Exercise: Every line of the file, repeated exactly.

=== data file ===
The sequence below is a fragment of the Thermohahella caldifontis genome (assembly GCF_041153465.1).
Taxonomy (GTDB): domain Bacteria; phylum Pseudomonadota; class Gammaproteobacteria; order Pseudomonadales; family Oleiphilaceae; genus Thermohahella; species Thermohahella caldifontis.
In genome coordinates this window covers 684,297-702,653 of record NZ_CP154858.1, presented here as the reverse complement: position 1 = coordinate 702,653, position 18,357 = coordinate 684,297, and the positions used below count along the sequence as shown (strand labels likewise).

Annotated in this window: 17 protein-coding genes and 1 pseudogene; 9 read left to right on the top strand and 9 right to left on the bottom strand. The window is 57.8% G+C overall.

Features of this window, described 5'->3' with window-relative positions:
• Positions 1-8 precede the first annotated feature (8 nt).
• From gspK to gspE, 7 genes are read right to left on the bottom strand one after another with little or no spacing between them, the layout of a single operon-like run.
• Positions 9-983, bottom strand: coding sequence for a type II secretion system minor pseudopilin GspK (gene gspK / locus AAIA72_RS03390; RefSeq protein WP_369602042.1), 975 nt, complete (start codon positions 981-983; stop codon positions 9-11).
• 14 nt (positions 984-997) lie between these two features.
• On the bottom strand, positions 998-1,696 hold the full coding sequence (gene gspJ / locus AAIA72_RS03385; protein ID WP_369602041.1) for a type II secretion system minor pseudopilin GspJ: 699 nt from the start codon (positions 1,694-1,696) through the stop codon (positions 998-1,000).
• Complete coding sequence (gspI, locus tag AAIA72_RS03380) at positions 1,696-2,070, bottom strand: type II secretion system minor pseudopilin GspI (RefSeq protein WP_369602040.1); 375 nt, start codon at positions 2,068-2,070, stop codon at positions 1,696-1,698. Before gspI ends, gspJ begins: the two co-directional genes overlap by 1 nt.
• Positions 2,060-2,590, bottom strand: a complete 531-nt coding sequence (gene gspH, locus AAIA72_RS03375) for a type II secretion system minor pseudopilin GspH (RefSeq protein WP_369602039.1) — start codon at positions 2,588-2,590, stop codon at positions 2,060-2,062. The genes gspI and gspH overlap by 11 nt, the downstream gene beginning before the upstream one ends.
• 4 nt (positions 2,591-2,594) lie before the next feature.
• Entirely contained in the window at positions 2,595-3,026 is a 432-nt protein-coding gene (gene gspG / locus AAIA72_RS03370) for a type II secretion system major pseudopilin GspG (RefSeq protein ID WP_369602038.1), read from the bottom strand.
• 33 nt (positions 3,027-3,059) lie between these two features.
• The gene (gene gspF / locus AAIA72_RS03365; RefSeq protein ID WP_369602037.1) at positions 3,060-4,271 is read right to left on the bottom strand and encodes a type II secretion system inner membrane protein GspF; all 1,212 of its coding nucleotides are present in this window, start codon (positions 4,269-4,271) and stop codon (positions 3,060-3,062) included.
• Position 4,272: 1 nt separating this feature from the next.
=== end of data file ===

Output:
The sequence below is a fragment of the Thermohahella caldifontis genome (assembly GCF_041153465.1).
Taxonomy (GTDB): domain Bacteria; phylum Pseudomonadota; class Gammaproteobacteria; order Pseudomonadales; family Oleiphilaceae; genus Thermohahella; species Thermohahella caldifontis.
In genome coordinates this window covers 684,297-702,653 of record NZ_CP154858.1, presented here as the reverse complement: position 1 = coordinate 702,653, position 18,357 = coordinate 684,297, and the positions used below count along the sequence as shown (strand labels likewise).

Annotated in this window: 17 protein-coding genes and 1 pseudogene; 9 read left to right on the top strand and 9 right to left on the bottom strand. The window is 57.8% G+C overall.

Features of this window, described 5'->3' with window-relative positions:
• Positions 1-8 precede the first annotated feature (8 nt).
• From gspK to gspE, 7 genes are read right to left on the bottom strand one after another with little or no spacing between them, the layout of a single operon-like run.
• Positions 9-983, bottom strand: coding sequence for a type II secretion system minor pseudopilin GspK (gene gspK / locus AAIA72_RS03390; RefSeq protein WP_369602042.1), 975 nt, complete (start codon positions 981-983; stop codon positions 9-11).
• 14 nt (positions 984-997) lie between these two features.
• On the bottom strand, positions 998-1,696 hold the full coding sequence (gene gspJ / locus AAIA72_RS03385; protein ID WP_369602041.1) for a type II secretion system minor pseudopilin GspJ: 699 nt from the start codon (positions 1,694-1,696) through the stop codon (positions 998-1,000).
• Complete coding sequence (gspI, locus tag AAIA72_RS03380) at positions 1,696-2,070, bottom strand: type II secretion system minor pseudopilin GspI (RefSeq protein WP_369602040.1); 375 nt, start codon at positions 2,068-2,070, stop codon at positions 1,696-1,698. Before gspI ends, gspJ begins: the two co-directional genes overlap by 1 nt.
• Positions 2,060-2,590, bottom strand: a complete 531-nt coding sequence (gene gspH, locus AAIA72_RS03375) for a type II secretion system minor pseudopilin GspH (RefSeq protein WP_369602039.1) — start codon at positions 2,588-2,590, stop codon at positions 2,060-2,062. The genes gspI and gspH overlap by 11 nt, the downstream gene beginning before the upstream one ends.
• 4 nt (positions 2,591-2,594) lie before the next feature.
• Entirely contained in the window at positions 2,595-3,026 is a 432-nt protein-coding gene (gene gspG / locus AAIA72_RS03370) for a type II secretion system major pseudopilin GspG (RefSeq protein ID WP_369602038.1), read from the bottom strand.
• 33 nt (positions 3,027-3,059) lie between these two features.
• The gene (gene gspF / locus AAIA72_RS03365; RefSeq protein ID WP_369602037.1) at positions 3,060-4,271 is read right to left on the bottom strand and encodes a type II secretion system inner membrane protein GspF; all 1,212 of its coding nucleotides are present in this window, start codon (positions 4,269-4,271) and stop codon (positions 3,060-3,062) included.
• Position 4,272: 1 nt separating this feature from the next.